Study flowchart.
Fig. 1. Study flowchart.

Study Characteristics and Risk of Bias

The included trials were published from 1986 to 2014. The duration of trials varied from 12 to 133 mo. The mean age of the patient population was 57.3 y, and mean baseline HbA1c was 7.2% (minimum 6.8%, maximum 12.2%). Most studies compared sulfonylureas with an active control group. Detailed information about included studies is provided in S2 Table.

We present details regarding the assessment of quality for individual studies and across studies in S1 and S2 Figs. Whether studies used random sequence generation, allocation concealment, and blinding of outcome assessment was unclear in most studies; most studies were considered to be at low risk of bias for the domains blinding of participants and personnel, incomplete outcome data, and selective reporting.

Sulfonylureas and All-Cause and Cardiovascular Mortality

Our meta-analysis did not show a significant association between use of sulfonylureas and all-cause (OR 1.12 [95% CI 0.96 to 1.30]) (Fig 2) or cardiovascular mortality (OR 1.12 [95% CI 0.87 to 1.42]) (S3 Fig). Both analyses have low heterogeneity (all-cause mortality: I2 = 0% [95% CI 0% to 17%], p for heterogeneity = 0.67; cardiovascular mortality: I2 = 12% [95% CI 0% to 20%], p for heterogeneity = 0.30). The τ2 results were similar to the I2 results. The inclusion of double-zero studies with empirical continuity correction analysis did not affect the results (OR 1.11 [95% CI 0.96 to 1.29] and OR 1.12 [95% CI 0.87 to 1.42] for all-cause and cardiovascular mortality, respectively). The sensitivity analyses with Mantel–Haenszel ORs also did not change the results.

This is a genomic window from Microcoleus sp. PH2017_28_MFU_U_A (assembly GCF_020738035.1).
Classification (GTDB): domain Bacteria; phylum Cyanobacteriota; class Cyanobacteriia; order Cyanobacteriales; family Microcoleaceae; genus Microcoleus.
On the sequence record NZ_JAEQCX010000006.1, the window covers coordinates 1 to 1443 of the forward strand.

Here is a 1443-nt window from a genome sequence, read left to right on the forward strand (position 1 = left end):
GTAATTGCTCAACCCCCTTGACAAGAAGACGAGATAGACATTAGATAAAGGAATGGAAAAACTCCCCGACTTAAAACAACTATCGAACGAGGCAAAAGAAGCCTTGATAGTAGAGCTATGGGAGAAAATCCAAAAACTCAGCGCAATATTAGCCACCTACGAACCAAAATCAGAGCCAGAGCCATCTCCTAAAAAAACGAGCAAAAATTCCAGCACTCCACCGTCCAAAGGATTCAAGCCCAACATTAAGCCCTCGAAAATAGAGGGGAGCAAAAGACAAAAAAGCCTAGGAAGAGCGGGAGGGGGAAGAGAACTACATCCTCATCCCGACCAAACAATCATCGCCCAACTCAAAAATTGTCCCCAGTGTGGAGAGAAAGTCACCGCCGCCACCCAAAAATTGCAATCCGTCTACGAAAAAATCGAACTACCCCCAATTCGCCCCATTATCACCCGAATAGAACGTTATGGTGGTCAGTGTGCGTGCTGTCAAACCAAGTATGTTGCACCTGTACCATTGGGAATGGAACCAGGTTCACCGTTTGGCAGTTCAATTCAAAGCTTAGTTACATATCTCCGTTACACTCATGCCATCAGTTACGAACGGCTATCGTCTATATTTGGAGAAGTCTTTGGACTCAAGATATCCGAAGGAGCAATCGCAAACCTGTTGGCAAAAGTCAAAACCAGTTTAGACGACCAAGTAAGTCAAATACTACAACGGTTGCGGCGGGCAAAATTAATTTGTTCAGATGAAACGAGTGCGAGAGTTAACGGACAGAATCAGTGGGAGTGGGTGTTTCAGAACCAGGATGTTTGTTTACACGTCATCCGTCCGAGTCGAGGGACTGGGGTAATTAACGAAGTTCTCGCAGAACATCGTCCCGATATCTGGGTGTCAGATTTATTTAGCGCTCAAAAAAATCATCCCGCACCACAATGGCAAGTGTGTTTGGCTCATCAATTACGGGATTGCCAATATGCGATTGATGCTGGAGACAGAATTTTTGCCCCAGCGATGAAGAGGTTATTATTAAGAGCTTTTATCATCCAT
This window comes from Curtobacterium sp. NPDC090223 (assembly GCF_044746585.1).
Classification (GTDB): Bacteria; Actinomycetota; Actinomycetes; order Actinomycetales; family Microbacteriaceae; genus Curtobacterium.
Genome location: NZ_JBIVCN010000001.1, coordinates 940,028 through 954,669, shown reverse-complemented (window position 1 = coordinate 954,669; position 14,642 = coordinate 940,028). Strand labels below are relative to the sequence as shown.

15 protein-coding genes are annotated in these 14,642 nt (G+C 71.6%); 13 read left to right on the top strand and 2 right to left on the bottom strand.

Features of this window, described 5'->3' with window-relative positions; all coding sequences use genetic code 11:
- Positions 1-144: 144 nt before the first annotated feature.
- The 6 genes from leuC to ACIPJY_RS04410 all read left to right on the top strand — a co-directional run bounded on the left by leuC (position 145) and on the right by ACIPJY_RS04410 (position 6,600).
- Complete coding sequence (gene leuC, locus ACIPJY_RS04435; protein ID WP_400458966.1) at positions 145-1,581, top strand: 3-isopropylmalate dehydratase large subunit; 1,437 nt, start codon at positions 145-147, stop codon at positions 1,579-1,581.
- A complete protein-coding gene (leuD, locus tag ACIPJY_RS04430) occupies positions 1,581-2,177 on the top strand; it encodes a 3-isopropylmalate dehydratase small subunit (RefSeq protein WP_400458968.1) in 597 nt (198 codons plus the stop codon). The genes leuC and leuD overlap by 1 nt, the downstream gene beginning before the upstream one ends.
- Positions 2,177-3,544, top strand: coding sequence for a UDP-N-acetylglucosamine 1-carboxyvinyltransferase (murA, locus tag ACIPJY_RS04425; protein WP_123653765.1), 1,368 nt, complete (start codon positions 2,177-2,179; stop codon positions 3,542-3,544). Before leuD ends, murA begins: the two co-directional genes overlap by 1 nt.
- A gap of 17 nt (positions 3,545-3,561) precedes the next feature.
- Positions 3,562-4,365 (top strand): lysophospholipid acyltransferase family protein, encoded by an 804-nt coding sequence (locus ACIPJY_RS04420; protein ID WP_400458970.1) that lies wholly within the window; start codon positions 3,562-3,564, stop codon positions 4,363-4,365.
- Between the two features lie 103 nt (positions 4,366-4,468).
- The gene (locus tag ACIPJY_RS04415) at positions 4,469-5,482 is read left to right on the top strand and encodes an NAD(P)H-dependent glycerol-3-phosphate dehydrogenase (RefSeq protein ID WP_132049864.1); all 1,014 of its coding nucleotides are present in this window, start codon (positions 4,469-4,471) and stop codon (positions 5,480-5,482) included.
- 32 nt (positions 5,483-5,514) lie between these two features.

Forest plot for all-cause mortality.
Fig. 2. Forest plot for all-cause mortality.
For studies with multiple treatment groups, the group being compared is presented in parentheses.

We intended to evaluate the long-term safety of sulfonylureas, so to address whether longer studies might show different results, we further restricted the analysis to studies with follow-up of at least 2 y. The results were similar for all-cause (OR 1.05 [95% CI 0.89 to 1.24]) and cardiovascular mortality (OR 1.07 [95% CI 0.83 to 1.39]). We identified small study bias for all-cause mortality. Despite this, the results were unaffected by the trim-and-fill computation: in reality, the point estimation after the computation of theoretical unpublished studies for all-cause mortality was smaller (OR 1.08 [95% CI 0.93 to 1.25]). There was no small study bias for cardiovascular mortality.